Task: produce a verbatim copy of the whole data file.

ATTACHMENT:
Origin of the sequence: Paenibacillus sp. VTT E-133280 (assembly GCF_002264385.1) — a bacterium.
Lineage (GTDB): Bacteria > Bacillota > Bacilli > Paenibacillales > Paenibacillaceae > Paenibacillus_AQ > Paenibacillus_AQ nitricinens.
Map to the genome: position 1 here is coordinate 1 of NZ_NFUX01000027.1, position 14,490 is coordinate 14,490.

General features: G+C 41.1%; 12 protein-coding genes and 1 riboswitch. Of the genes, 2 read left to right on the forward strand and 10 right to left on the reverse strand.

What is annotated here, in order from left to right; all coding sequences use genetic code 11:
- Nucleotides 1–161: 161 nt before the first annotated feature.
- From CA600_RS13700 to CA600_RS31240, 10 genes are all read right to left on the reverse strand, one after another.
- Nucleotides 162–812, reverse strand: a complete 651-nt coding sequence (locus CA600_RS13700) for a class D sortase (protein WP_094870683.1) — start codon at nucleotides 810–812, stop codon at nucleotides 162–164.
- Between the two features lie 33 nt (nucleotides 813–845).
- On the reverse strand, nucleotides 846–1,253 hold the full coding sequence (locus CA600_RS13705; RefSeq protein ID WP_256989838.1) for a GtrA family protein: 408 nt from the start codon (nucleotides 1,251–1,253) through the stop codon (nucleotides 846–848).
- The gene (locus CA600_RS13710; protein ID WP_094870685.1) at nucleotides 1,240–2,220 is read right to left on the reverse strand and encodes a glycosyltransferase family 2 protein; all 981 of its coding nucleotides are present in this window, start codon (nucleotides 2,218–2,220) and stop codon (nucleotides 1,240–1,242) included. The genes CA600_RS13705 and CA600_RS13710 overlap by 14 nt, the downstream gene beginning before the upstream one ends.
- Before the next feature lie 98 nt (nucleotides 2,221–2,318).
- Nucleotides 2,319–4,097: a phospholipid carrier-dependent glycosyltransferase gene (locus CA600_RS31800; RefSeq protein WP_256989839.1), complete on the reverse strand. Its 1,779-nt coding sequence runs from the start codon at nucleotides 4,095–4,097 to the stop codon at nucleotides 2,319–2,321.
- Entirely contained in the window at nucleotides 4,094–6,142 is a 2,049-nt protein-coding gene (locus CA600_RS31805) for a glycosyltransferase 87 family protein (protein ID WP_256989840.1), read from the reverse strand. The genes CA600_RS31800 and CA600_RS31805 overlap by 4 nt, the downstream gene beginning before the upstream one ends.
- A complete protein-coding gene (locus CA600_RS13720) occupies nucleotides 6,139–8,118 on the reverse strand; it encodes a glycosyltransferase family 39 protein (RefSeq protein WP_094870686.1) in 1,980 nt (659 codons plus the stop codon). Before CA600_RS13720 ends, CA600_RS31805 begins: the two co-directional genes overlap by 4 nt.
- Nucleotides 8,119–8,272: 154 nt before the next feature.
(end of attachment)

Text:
Origin of the sequence: Paenibacillus sp. VTT E-133280 (assembly GCF_002264385.1) — a bacterium.
Lineage (GTDB): Bacteria > Bacillota > Bacilli > Paenibacillales > Paenibacillaceae > Paenibacillus_AQ > Paenibacillus_AQ nitricinens.
Map to the genome: position 1 here is coordinate 1 of NZ_NFUX01000027.1, position 14,490 is coordinate 14,490.

General features: G+C 41.1%; 12 protein-coding genes and 1 riboswitch. Of the genes, 2 read left to right on the forward strand and 10 right to left on the reverse strand.

What is annotated here, in order from left to right; all coding sequences use genetic code 11:
- Nucleotides 1–161: 161 nt before the first annotated feature.
- From CA600_RS13700 to CA600_RS31240, 10 genes are all read right to left on the reverse strand, one after another.
- Nucleotides 162–812, reverse strand: a complete 651-nt coding sequence (locus CA600_RS13700) for a class D sortase (protein WP_094870683.1) — start codon at nucleotides 810–812, stop codon at nucleotides 162–164.
- Between the two features lie 33 nt (nucleotides 813–845).
- On the reverse strand, nucleotides 846–1,253 hold the full coding sequence (locus CA600_RS13705; RefSeq protein ID WP_256989838.1) for a GtrA family protein: 408 nt from the start codon (nucleotides 1,251–1,253) through the stop codon (nucleotides 846–848).
- The gene (locus CA600_RS13710; protein ID WP_094870685.1) at nucleotides 1,240–2,220 is read right to left on the reverse strand and encodes a glycosyltransferase family 2 protein; all 981 of its coding nucleotides are present in this window, start codon (nucleotides 2,218–2,220) and stop codon (nucleotides 1,240–1,242) included. The genes CA600_RS13705 and CA600_RS13710 overlap by 14 nt, the downstream gene beginning before the upstream one ends.
- Before the next feature lie 98 nt (nucleotides 2,221–2,318).
- Nucleotides 2,319–4,097: a phospholipid carrier-dependent glycosyltransferase gene (locus CA600_RS31800; RefSeq protein WP_256989839.1), complete on the reverse strand. Its 1,779-nt coding sequence runs from the start codon at nucleotides 4,095–4,097 to the stop codon at nucleotides 2,319–2,321.
- Entirely contained in the window at nucleotides 4,094–6,142 is a 2,049-nt protein-coding gene (locus CA600_RS31805) for a glycosyltransferase 87 family protein (protein ID WP_256989840.1), read from the reverse strand. The genes CA600_RS31800 and CA600_RS31805 overlap by 4 nt, the downstream gene beginning before the upstream one ends.
- A complete protein-coding gene (locus CA600_RS13720) occupies nucleotides 6,139–8,118 on the reverse strand; it encodes a glycosyltransferase family 39 protein (RefSeq protein WP_094870686.1) in 1,980 nt (659 codons plus the stop codon). Before CA600_RS13720 ends, CA600_RS31805 begins: the two co-directional genes overlap by 4 nt.
- Nucleotides 8,119–8,272: 154 nt before the next feature.